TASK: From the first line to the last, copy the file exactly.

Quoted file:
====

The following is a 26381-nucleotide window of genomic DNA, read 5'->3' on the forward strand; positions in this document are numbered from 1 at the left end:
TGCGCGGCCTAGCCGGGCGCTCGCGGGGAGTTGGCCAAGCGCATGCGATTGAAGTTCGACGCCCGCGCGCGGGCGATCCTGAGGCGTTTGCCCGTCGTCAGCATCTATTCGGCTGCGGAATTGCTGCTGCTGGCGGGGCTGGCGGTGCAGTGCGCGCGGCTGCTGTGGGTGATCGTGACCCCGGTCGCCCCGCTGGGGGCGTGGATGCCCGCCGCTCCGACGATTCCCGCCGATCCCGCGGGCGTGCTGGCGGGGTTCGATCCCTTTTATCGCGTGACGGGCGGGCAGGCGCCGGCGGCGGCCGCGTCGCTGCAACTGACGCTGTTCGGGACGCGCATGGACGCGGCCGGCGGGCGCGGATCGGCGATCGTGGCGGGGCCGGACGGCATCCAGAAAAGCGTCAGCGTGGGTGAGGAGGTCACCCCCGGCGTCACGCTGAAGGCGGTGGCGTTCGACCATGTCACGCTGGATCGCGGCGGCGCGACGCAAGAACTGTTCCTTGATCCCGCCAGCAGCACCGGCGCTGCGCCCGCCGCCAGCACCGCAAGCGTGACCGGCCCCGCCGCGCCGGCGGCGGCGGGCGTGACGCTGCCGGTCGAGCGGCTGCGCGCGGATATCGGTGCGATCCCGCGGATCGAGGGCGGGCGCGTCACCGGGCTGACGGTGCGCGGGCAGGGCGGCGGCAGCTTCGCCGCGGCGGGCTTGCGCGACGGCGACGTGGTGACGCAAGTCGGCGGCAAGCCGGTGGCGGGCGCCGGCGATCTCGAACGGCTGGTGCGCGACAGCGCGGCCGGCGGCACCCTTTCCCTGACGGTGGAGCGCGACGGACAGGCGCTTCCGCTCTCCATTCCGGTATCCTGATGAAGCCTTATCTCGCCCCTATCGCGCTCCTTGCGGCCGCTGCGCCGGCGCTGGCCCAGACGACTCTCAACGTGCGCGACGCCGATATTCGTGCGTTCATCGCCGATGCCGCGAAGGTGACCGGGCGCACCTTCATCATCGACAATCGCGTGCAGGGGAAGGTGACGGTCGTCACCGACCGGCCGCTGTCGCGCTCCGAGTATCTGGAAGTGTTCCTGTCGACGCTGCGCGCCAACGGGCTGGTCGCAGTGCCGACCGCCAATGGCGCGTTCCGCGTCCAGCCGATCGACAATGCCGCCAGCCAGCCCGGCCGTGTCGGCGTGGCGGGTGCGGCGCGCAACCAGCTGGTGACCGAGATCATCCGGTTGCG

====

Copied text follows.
The following is a 26381-nucleotide window of genomic DNA, read 5'->3' on the forward strand; positions in this document are numbered from 1 at the left end:
TGCGCGGCCTAGCCGGGCGCTCGCGGGGAGTTGGCCAAGCGCATGCGATTGAAGTTCGACGCCCGCGCGCGGGCGATCCTGAGGCGTTTGCCCGTCGTCAGCATCTATTCGGCTGCGGAATTGCTGCTGCTGGCGGGGCTGGCGGTGCAGTGCGCGCGGCTGCTGTGGGTGATCGTGACCCCGGTCGCCCCGCTGGGGGCGTGGATGCCCGCCGCTCCGACGATTCCCGCCGATCCCGCGGGCGTGCTGGCGGGGTTCGATCCCTTTTATCGCGTGACGGGCGGGCAGGCGCCGGCGGCGGCCGCGTCGCTGCAACTGACGCTGTTCGGGACGCGCATGGACGCGGCCGGCGGGCGCGGATCGGCGATCGTGGCGGGGCCGGACGGCATCCAGAAAAGCGTCAGCGTGGGTGAGGAGGTCACCCCCGGCGTCACGCTGAAGGCGGTGGCGTTCGACCATGTCACGCTGGATCGCGGCGGCGCGACGCAAGAACTGTTCCTTGATCCCGCCAGCAGCACCGGCGCTGCGCCCGCCGCCAGCACCGCAAGCGTGACCGGCCCCGCCGCGCCGGCGGCGGCGGGCGTGACGCTGCCGGTCGAGCGGCTGCGCGCGGATATCGGTGCGATCCCGCGGATCGAGGGCGGGCGCGTCACCGGGCTGACGGTGCGCGGGCAGGGCGGCGGCAGCTTCGCCGCGGCGGGCTTGCGCGACGGCGACGTGGTGACGCAAGTCGGCGGCAAGCCGGTGGCGGGCGCCGGCGATCTCGAACGGCTGGTGCGCGACAGCGCGGCCGGCGGCACCCTTTCCCTGACGGTGGAGCGCGACGGACAGGCGCTTCCGCTCTCCATTCCGGTATCCTGATGAAGCCTTATCTCGCCCCTATCGCGCTCCTTGCGGCCGCTGCGCCGGCGCTGGCCCAGACGACTCTCAACGTGCGCGACGCCGATATTCGTGCGTTCATCGCCGATGCCGCGAAGGTGACCGGGCGCACCTTCATCATCGACAATCGCGTGCAGGGGAAGGTGACGGTCGTCACCGACCGGCCGCTGTCGCGCTCCGAGTATCTGGAAGTGTTCCTGTCGACGCTGCGCGCCAACGGGCTGGTCGCAGTGCCGACCGCCAATGGCGCGTTCCGCGTCCAGCCGATCGACAATGCCGCCAGCCAGCCCGGCCGTGTCGGCGTGGCGGGTGCGGCGCGCAACCAGCTGGTGACCGAGATCATCCGGTTGCG